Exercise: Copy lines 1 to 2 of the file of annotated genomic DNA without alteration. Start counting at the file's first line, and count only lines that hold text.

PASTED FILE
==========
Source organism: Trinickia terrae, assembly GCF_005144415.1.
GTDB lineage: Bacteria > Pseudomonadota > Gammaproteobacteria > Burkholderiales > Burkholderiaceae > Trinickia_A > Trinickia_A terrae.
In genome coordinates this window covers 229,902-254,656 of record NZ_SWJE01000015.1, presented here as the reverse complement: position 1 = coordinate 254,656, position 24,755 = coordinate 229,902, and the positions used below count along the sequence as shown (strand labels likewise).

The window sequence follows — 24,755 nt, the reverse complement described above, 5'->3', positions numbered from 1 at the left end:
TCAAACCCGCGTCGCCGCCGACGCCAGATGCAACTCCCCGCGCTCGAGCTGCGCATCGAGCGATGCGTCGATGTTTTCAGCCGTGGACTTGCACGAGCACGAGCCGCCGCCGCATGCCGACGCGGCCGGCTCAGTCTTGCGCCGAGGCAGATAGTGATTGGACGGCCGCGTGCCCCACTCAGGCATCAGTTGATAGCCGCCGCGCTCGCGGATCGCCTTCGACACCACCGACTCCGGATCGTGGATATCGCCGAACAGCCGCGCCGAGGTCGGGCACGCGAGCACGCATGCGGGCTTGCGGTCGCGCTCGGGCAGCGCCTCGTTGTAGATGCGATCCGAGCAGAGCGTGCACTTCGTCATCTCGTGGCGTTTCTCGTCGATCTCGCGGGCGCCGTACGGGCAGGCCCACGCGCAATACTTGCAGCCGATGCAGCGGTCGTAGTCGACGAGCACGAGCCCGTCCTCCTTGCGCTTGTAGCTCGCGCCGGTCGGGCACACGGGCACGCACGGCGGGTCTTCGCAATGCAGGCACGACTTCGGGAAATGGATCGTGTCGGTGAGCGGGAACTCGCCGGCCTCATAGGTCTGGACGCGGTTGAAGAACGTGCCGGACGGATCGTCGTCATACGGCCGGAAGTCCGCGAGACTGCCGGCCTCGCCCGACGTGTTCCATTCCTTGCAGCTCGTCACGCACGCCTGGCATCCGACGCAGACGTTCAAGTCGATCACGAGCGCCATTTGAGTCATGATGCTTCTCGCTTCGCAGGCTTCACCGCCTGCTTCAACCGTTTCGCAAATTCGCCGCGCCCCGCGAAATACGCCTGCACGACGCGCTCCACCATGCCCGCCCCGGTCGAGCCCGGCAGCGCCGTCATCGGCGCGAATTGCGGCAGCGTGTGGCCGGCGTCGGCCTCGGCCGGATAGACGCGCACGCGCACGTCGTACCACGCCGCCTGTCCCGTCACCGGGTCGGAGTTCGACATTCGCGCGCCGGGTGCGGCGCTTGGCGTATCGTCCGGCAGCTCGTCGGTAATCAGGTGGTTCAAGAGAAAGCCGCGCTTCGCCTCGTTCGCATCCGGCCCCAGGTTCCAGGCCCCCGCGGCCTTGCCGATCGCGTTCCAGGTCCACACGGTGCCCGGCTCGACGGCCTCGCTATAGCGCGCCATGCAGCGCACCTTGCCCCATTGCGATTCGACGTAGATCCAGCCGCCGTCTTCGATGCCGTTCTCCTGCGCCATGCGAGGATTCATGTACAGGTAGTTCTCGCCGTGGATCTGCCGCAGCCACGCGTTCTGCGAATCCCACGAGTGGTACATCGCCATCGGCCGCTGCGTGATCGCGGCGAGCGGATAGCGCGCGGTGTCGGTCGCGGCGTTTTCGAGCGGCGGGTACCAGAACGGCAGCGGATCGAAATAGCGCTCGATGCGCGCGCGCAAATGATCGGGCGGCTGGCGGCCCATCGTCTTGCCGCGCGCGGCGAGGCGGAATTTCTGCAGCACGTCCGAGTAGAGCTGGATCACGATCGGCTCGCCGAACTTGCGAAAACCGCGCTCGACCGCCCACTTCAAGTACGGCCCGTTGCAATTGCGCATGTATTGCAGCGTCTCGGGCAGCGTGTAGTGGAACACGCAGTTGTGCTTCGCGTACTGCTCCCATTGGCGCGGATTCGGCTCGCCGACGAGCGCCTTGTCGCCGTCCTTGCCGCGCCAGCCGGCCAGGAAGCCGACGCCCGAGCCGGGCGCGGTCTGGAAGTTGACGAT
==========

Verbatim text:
Source organism: Trinickia terrae, assembly GCF_005144415.1.
GTDB lineage: Bacteria > Pseudomonadota > Gammaproteobacteria > Burkholderiales > Burkholderiaceae > Trinickia_A > Trinickia_A terrae.